The Fraser River’s constant flow is responsible for filling in the shoreline of the Strait of Georgia with silt. Two expansive tracts of tidal marshland front the delta—Sturgeon and Roberts Banks—without providing much in the way of beaches. Instead, the shoreline is characterized by tall stands of bulrushes and lies strewn with driftwood. Iona Island’s 12 miles (20 km) of sandy shoreline beside Sea Island is an exception.
Finding your way to Iona Beach Regional Park involves first crossing Sea Island, which can be tricky, as Sea Island is the home of the Vancouver International Airport; follow the street signs in Richmond (or Vancouver) as if you’re headed to the airport. See directions below.
As the backroads lead to Iona, you pass the somewhat misnamed McDonald Beach. At low tide a small beach is revealed here but it is hardly the place you’d want to spread out a towel (the wake put up by passing marine traffic on the Fraser River would soon send you running for higher ground). Iona Beach Park is really where you want to head if you are looking for a place to stretch out beside some driftwood. There is a wildness here on the western perimeter of the delta that defines Iona’s unique personality. Two lengthy jetties shelter the beach as they stretch out into the Strait of Georgia. The banks of Iona Jetty are lined with concrete riprap, while North Arm Jetty is much sandier.
If you’re looking for an ideal spot to do some stargazing, Iona Beach Park is it. The park is far away from the lights of nearby Richmond or Vancouver, and out here the night sky is as black as bean sauce. Just make sure that you leave your vehicle outside the nearby gates if you plan to be in the park after closing time, unless you’re attending one of the special stargazing evenings offered throughout the year by GVRD Parks. Although the gates to the park close at dusk, visitors may still enter on foot.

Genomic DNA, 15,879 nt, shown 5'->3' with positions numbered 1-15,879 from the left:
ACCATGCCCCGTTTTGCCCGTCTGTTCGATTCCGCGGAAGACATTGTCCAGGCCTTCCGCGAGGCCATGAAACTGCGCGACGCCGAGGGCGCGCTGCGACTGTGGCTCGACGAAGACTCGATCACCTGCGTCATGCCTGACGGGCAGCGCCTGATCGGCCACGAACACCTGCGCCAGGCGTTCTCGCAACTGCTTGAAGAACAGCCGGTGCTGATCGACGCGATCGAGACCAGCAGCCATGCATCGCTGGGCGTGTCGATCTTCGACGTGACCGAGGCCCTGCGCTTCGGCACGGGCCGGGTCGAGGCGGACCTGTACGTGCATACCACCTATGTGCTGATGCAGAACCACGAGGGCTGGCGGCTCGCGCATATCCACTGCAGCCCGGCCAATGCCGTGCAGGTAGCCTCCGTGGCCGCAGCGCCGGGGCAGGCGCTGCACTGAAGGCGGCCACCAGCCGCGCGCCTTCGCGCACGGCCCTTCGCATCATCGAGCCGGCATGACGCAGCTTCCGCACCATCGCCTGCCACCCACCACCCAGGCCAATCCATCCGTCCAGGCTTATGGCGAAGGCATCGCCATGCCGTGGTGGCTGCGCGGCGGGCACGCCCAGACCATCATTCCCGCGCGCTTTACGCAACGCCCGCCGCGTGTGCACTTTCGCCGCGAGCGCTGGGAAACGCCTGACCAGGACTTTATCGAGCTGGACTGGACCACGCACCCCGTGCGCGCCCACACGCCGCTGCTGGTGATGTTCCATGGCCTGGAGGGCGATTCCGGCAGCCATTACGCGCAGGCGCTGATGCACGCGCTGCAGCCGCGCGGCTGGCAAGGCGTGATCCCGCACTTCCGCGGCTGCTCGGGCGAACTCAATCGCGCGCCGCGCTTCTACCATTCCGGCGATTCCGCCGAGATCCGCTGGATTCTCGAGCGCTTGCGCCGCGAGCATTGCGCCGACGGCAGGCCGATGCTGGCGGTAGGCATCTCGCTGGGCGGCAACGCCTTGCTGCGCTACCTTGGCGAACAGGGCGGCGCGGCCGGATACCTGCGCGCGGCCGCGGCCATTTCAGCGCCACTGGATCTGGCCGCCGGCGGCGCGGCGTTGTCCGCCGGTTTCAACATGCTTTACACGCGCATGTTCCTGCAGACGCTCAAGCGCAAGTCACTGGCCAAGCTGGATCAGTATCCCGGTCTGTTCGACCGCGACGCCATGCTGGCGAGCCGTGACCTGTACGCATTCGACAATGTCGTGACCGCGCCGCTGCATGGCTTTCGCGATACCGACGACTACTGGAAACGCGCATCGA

Plexiglas shelters are located at the midway point and the far end of the pipeline at Iona Beach Park. Not only do they provide a break from the cool winds that often blow across the ocean, but these are also ideal locations from which to snap a sunrise or sunset shot. The most prominent features in the panoramic vista are Mount Baker to the east, the Coast Mountains to the north with Pacific Spirit Regional Park in the foreground, and the open water of the Strait of Georgia with a profile of the Vancouver Island Mountains to the west.
Nearby McDonald Beach on Richmond’s Sea Island features a boat launch, a bait shop, and several picnic tables arranged on a high bank beside the Fraser River’s North Arm. Sea Island’s backroads are a good place to cycle while watching planes or eagles, osprey, and heron, take off and land. A good place to begin is Iona Beach Regional Park. Plan on taking 45 minutes or so to pedal the lengthy 7.5-mile (12-km) stretch of paved backroads that lead across Sea Island along Grauer, McDonald, and Ferguson Roads. If the backroads don’t completely satisfy your will to wheel, tack on another 5.5 miles (9 km) by riding out to the end of Iona’s jetty and back. By then you’ll be saddle weary, for sure!
The Arthur Laing Bridge in Vancouver, and the Moray, Dinsmore, and No. 2 Road Bridges in Richmond, all link with Sea Island. If you cross the Arthur Laing, take the Richmond exit to the right as soon as you reach the south end of the bridge. Follow the off-ramp towards Miller Road, staying in the left-hand lane as you approach the stop sign. From there, a green Greater Vancouver Regional District (GVRD) sign points left to Iona Park. In Richmond, head west along Sea Island Way, cross the Moray Bridge, and turn north onto Grauer Road. Follow the signs from here. The Dinsmore and No. 2 Road Bridges both connect with Russ Baker Way on Sea Island, which in turn connects with Miller Road. Turn east on Miller, then immediately north on Grauer, and follow the signs for Iona Beach Park from here.
Nearby Regions & Towns
This park is a Regional Park, Municipal Park, or proposed park, and does not fall under the jurisdiction of Parks Canada (National Parks) or the BC Ministry of Environment (BC Parks).